On the other hand, King Cotton (1.4 billion pounds were imported from America in 1860) employed 440,000 English workers in 2, 650 mills, most of which were in such industrial centers as Manchester and Lancashire. The War Between the States, and more specifically the ever-tightening Union blockade, had, however begun to turn the tsunami of southern cotton into a trickle. At first, with warehouses and ships overflowing with cotton and textiles, it was not a problem. It was hoped that the war would end soon, thus allowing the textile industry time to reduce production, and adjust prices that had fallen. It would also allow British Parliament the luxury to forgo a decision to support either side. Speculators on both sides of the Atlantic held on to available supplies, hoping for a rise in prices.
With little industry, and dwindling cash supplies—brought on by an ever-tightening Union blockade—the agrarian South needed a resumption of their trans-Atlantic cotton trade. It became imperative for the Confederacy to gain recognition from European leaders—both England and France--and for those mercantile nations to aid in breaking the Union blockade.
It was with that latter intention that James Mason and John Slidell boarded the British passenger ship/mail steamer RMS Trent, which—on November 7, 1861--left Havana, Cuba for London. The Trent was intercepted and fired upon by the San Jacinto (captained by Charles Wilkes) in the Bahama Channel. His second in command, Lt. D.M. Fairfax boarded the Trent and took the two diplomats into custody. Eventually, they were incarcerated in Boston’s Fort Warren, a prison for Confederates. The Trent, however, was allowed to go on its way. This, as it turned out, was the wrong thing to do.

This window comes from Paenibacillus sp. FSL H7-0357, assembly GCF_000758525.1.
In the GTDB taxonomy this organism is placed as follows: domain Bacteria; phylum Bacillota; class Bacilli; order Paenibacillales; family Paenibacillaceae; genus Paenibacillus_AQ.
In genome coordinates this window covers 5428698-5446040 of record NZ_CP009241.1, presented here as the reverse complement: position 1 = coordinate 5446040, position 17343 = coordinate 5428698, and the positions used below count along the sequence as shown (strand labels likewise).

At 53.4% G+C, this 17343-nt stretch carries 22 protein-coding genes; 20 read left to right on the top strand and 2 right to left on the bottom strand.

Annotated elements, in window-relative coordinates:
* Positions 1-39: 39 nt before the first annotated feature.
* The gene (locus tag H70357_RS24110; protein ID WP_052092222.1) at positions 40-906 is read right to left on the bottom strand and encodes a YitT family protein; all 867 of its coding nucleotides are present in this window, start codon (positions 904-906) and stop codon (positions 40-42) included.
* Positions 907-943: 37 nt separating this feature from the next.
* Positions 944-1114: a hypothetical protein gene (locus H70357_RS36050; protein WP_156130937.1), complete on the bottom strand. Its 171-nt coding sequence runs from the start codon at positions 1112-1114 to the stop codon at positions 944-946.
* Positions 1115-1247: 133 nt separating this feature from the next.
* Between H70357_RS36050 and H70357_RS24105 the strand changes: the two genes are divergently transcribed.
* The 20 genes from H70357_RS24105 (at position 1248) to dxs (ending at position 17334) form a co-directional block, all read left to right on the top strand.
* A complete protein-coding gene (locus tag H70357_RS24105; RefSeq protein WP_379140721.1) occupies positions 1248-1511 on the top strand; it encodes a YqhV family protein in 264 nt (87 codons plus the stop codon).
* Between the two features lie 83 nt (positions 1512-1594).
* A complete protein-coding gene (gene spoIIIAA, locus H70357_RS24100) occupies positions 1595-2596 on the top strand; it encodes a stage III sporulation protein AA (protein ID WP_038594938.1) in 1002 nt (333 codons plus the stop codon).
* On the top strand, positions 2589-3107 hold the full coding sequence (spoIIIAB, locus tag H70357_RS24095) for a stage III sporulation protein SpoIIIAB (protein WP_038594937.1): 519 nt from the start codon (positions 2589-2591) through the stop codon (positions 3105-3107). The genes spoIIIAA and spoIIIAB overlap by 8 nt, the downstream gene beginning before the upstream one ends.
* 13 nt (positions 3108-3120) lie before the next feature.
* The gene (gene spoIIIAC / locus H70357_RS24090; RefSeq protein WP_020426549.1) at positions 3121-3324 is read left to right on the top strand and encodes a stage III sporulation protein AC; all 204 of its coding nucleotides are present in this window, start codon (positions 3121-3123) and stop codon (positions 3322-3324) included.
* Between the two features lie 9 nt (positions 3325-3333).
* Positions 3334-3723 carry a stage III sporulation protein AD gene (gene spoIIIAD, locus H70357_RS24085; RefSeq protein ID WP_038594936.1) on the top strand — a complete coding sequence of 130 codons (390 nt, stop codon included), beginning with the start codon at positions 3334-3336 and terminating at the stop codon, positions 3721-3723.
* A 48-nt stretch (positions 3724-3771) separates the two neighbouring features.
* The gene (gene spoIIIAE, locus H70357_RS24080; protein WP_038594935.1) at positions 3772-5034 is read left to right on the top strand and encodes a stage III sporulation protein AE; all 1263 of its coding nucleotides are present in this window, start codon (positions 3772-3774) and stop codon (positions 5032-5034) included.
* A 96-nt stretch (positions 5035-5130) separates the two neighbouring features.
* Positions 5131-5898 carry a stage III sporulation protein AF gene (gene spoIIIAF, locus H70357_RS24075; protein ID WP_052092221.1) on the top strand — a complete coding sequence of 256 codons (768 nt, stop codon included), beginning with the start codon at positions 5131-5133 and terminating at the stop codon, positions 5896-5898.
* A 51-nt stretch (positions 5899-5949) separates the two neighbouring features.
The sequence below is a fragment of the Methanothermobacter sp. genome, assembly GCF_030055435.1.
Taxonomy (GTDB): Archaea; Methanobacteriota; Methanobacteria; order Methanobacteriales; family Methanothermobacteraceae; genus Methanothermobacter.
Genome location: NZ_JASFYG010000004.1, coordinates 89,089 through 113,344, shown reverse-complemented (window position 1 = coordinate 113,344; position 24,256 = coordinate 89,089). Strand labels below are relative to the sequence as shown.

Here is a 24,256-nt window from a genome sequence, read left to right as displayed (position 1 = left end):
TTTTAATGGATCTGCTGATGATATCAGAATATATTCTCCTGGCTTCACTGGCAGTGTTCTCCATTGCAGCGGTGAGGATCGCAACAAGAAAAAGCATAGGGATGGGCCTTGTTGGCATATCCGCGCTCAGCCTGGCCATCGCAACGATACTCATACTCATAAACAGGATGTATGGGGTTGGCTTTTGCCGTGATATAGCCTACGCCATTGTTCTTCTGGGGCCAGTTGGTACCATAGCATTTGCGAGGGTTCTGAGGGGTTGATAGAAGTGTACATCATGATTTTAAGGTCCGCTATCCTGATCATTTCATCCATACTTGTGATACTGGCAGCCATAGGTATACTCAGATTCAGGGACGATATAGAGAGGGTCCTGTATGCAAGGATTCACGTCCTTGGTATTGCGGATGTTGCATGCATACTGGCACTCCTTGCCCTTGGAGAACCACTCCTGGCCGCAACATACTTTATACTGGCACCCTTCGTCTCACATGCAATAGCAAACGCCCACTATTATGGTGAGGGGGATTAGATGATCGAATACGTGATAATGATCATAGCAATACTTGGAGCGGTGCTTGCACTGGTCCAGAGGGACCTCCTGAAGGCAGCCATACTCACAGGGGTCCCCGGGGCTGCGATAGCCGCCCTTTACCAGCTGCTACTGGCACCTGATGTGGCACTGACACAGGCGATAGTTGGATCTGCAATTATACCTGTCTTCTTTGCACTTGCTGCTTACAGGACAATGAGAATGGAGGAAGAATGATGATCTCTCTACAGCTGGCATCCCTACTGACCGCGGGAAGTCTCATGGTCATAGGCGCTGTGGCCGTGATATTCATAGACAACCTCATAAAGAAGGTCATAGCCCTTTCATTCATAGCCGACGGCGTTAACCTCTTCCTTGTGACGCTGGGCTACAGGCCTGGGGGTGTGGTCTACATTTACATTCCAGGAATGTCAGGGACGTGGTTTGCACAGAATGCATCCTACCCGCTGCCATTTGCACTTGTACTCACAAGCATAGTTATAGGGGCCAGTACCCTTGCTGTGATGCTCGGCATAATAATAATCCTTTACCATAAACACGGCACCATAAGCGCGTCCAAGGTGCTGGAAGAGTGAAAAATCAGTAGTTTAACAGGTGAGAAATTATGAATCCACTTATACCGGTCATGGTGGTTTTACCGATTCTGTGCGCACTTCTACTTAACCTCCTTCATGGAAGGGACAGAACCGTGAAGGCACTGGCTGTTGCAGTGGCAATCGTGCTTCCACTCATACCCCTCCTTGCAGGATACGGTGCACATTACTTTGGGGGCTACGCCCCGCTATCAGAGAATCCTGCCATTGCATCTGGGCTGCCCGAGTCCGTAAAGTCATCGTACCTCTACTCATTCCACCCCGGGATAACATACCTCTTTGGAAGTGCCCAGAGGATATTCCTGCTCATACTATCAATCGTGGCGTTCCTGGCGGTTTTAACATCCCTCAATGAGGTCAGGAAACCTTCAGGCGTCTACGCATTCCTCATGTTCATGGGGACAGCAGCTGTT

“Captain Wilkes treated the Confederate commissioners very fairly and properly; and through his courteous kindness to the passengers of the Trent and the owners of the vessels he committed a mistake in point of law which it was claimed rendered the capture illegal. This mistake consisted in not bringing in the vessel, so that he might submit his capture to the courts.
“…the British Cabinet flew into a passion. They ordered a considerable force of troops sent to Canada, and ordered a large number of vessels sent to Halifax, and they sent over to Canada a little general who was not then (or ever) a general. And this they did before our government could know officially or properly what had been done.” (Page 316-317)
In the end Secretary of State Seward recognized Wilkes’ mistake as a way out, and ordered the two diplomats freed. Butler, thinking it through, thought going to war with England might not have been a bad idea.